This post originally appeared on Rain City Guide.
For Part 3 in my series I will talk about the local (i.e. Washington State) implications for the national foreclosure mess. Before I do so, though, and as a last word on the “big picture” I recommend reading this NYTimes piece that appeared in the Sunday Week in Review.
Now, onto our own Washington. This state is primarily a “non-judicial foreclosure” state. Virtually every residential buyer purchases a property by signing a promissory note (the document that creates the debt to the bank) and a deed of trust (the document that pledges the house to secure the debt). When the borrower defaults, a lender has the option of foreclosing non-judicially (where the trustee under the deed of trust exercises his legal authority to sell the property in order to satisfy the debt) or foreclosing judicially (lender files a lawsuit and forecloses the deed of trust in a civil action).
Both methods lead to the sale at auction where the proceeds are applied to the debt. However, there are important differences: (1) in a non-judicial foreclosure, the debt being foreclosed is extinguished even if it remains unpaid after the auction; (2) in a judicial foreclosure, once the property is sold a judgment is entered against the borrower for the difference (i.e. the borrower remains liable for the full amount borrowed); and (3) the auction following a judicial foreclosure is less likely to get the “true market value” of the property when sold (because the borrower has a right of redemption following a judicial foreclosure). Also, a nonjudicial foreclosure is quicker and cheaper for the bank.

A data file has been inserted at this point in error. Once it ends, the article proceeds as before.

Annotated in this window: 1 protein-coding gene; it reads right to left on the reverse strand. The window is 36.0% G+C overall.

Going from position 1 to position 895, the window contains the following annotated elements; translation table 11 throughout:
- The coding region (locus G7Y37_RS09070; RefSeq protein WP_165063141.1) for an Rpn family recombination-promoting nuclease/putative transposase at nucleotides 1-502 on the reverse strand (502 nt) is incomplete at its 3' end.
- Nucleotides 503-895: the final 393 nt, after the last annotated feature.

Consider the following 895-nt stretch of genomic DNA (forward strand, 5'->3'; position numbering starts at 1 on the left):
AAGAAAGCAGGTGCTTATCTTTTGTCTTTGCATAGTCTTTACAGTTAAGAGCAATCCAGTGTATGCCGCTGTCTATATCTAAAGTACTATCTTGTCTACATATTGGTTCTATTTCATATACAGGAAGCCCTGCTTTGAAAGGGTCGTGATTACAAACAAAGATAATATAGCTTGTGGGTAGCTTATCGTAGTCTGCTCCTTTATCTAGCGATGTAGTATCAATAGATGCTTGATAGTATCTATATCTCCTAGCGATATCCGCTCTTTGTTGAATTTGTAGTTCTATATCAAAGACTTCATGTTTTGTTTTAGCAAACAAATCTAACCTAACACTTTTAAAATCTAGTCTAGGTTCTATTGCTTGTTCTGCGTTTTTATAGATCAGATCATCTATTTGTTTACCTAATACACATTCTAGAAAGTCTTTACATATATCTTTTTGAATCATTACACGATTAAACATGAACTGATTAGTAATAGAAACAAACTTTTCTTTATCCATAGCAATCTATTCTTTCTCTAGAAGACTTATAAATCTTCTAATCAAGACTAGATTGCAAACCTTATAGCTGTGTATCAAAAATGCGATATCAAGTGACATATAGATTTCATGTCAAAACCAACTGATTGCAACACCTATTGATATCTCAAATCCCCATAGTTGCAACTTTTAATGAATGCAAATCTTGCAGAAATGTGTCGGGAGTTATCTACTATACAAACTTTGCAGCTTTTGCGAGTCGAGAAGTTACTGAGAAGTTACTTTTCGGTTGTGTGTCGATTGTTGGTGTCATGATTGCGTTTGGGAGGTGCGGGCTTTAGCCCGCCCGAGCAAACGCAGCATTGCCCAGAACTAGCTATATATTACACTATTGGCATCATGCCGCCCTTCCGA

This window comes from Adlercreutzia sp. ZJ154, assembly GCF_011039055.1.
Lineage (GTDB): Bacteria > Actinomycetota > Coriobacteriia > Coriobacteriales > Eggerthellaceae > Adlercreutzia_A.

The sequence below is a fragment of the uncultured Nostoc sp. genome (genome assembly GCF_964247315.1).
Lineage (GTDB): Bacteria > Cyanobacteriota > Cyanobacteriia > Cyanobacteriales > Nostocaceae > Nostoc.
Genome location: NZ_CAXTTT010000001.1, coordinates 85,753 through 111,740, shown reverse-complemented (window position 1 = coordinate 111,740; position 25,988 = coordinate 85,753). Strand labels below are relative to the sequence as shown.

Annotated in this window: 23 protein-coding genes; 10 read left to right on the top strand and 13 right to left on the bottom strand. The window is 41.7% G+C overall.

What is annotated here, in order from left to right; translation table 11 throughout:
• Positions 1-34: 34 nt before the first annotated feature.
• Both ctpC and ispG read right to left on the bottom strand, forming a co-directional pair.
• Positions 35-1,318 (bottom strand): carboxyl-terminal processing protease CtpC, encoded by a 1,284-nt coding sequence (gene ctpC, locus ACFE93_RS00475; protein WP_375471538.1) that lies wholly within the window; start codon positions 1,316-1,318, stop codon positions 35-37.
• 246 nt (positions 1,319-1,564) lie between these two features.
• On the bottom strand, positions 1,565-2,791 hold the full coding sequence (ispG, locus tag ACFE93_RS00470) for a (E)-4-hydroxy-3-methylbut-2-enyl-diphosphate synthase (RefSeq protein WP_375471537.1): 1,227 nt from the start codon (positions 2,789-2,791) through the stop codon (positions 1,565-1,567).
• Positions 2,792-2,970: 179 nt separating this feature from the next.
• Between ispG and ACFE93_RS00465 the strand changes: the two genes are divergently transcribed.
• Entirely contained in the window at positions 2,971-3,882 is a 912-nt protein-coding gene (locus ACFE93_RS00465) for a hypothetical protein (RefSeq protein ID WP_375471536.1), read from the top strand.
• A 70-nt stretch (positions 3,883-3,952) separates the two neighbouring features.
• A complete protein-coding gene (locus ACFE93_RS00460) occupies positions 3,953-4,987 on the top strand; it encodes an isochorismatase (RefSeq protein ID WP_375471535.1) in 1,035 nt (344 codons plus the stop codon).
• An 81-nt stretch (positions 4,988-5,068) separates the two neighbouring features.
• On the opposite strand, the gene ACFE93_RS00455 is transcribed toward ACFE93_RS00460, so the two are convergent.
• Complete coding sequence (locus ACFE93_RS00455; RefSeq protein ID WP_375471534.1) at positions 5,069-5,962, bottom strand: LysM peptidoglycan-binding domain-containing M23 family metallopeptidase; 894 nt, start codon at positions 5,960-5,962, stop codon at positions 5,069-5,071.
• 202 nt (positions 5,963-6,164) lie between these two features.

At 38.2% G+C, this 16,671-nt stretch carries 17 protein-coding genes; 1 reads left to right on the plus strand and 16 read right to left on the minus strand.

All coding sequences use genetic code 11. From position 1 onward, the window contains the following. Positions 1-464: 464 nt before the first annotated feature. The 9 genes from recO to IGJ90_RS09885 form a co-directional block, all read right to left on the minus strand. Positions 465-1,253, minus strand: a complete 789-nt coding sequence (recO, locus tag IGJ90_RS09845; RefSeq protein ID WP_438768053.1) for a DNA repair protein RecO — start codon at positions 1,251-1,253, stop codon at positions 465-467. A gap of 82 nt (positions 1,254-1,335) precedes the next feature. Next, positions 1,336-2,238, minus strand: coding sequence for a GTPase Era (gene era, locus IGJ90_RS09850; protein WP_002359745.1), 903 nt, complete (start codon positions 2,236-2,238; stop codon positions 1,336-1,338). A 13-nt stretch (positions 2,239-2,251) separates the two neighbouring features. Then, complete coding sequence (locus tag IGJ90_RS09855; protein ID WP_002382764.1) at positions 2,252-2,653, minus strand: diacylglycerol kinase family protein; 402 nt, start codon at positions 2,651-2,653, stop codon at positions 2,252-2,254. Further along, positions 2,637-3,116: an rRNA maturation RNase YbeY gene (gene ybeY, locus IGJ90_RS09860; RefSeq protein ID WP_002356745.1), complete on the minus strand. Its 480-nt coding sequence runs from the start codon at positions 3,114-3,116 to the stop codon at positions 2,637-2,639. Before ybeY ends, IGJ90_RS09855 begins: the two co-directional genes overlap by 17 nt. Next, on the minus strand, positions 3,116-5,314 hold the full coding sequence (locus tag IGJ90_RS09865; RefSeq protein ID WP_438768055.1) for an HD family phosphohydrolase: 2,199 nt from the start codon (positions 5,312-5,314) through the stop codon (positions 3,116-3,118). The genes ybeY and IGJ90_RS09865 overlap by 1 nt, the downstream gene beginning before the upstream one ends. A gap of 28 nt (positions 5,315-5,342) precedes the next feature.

Given these realities, the vast majority of foreclosures in this state are non-judicial. A borrower always has the option of suing to stop a non-judicial foreclosure if the lender in reality does not have the right to foreclose. Thus, unlike those states where judicial foreclosure is prevalent, here in WA borrowers have the ability to stop a foreclosure if some “Robo-signer” made an egregious error and the bank is attempting to foreclose on the wrong house. In contrast, borrowers in judicial foreclosure states have no such option — they are already in court! They’re getting screwed WITHIN the civil justice system, so obviously the civil justice system cannot act as a brake on the process. Accordingly, since our borrowers have the right to escalate and seek the protection of the courts, the significance of lying “robo-signers” is greatly reduced in this state. That said, non-judicial foreclosure still requires statements made under penalty of perjury, so “robo-signers” are not completely off the hook.
Second, the vast majority of foreclosure auctions lead to repossession of the property by the bank. The bank then resells the property by listing it on the MLS (this is an “REO”, for “Real Estate Owned”, property). At the resale, the buyer almost always obtains a policy of title insurance, which then protects the purchaser from any claim to the property as a result of some irregularity in the foreclosure process. A local title expert believes that, as a result, there will be little impact on the local market.
Finally, the bad news: lenders did suspend their foreclosures here in WA (although, sadly, I am unaware of the current state of affairs in this regard), and investigations are continuing. Any delay in foreclosures just delays the inevitable downward pressure on prices until the excess inventory is absorbed by the market. So while we managed to avoid the worst of the “foreclosure mess,” we will still feel its effects.